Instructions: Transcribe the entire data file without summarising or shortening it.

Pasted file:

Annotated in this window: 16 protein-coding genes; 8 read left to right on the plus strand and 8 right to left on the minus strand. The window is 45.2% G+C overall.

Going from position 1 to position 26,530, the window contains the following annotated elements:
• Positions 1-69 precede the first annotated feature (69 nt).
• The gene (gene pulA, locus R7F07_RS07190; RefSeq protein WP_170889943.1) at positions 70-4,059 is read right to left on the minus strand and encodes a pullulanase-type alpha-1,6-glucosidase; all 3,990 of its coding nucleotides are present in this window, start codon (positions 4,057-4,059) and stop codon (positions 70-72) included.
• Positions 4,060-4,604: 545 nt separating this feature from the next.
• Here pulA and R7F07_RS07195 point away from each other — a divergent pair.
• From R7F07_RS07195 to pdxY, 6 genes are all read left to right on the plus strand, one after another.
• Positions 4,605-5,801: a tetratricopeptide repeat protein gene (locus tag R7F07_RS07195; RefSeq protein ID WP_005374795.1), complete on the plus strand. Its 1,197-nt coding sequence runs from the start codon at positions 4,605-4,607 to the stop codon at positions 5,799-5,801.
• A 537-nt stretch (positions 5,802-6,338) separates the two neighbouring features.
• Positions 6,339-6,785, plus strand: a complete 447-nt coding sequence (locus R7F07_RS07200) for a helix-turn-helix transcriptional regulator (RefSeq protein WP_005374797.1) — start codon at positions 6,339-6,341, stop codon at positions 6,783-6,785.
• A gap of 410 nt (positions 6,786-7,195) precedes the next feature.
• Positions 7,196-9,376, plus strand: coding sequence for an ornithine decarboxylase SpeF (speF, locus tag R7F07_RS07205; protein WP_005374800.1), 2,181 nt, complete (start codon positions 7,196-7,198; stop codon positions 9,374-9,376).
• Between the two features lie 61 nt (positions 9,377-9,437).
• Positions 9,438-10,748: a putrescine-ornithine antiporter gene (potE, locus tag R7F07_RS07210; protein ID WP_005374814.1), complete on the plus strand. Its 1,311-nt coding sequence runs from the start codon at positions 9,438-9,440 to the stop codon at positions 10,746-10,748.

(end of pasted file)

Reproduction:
Annotated in this window: 16 protein-coding genes; 8 read left to right on the plus strand and 8 right to left on the minus strand. The window is 45.2% G+C overall.

Going from position 1 to position 26,530, the window contains the following annotated elements:
• Positions 1-69 precede the first annotated feature (69 nt).
• The gene (gene pulA, locus R7F07_RS07190; RefSeq protein WP_170889943.1) at positions 70-4,059 is read right to left on the minus strand and encodes a pullulanase-type alpha-1,6-glucosidase; all 3,990 of its coding nucleotides are present in this window, start codon (positions 4,057-4,059) and stop codon (positions 70-72) included.
• Positions 4,060-4,604: 545 nt separating this feature from the next.
• Here pulA and R7F07_RS07195 point away from each other — a divergent pair.
• From R7F07_RS07195 to pdxY, 6 genes are all read left to right on the plus strand, one after another.
• Positions 4,605-5,801: a tetratricopeptide repeat protein gene (locus tag R7F07_RS07195; RefSeq protein ID WP_005374795.1), complete on the plus strand. Its 1,197-nt coding sequence runs from the start codon at positions 4,605-4,607 to the stop codon at positions 5,799-5,801.
• A 537-nt stretch (positions 5,802-6,338) separates the two neighbouring features.
• Positions 6,339-6,785, plus strand: a complete 447-nt coding sequence (locus R7F07_RS07200) for a helix-turn-helix transcriptional regulator (RefSeq protein WP_005374797.1) — start codon at positions 6,339-6,341, stop codon at positions 6,783-6,785.
• A gap of 410 nt (positions 6,786-7,195) precedes the next feature.
• Positions 7,196-9,376, plus strand: coding sequence for an ornithine decarboxylase SpeF (speF, locus tag R7F07_RS07205; protein WP_005374800.1), 2,181 nt, complete (start codon positions 7,196-7,198; stop codon positions 9,374-9,376).
• Between the two features lie 61 nt (positions 9,377-9,437).
• Positions 9,438-10,748: a putrescine-ornithine antiporter gene (potE, locus tag R7F07_RS07210; protein ID WP_005374814.1), complete on the plus strand. Its 1,311-nt coding sequence runs from the start codon at positions 9,438-9,440 to the stop codon at positions 10,746-10,748.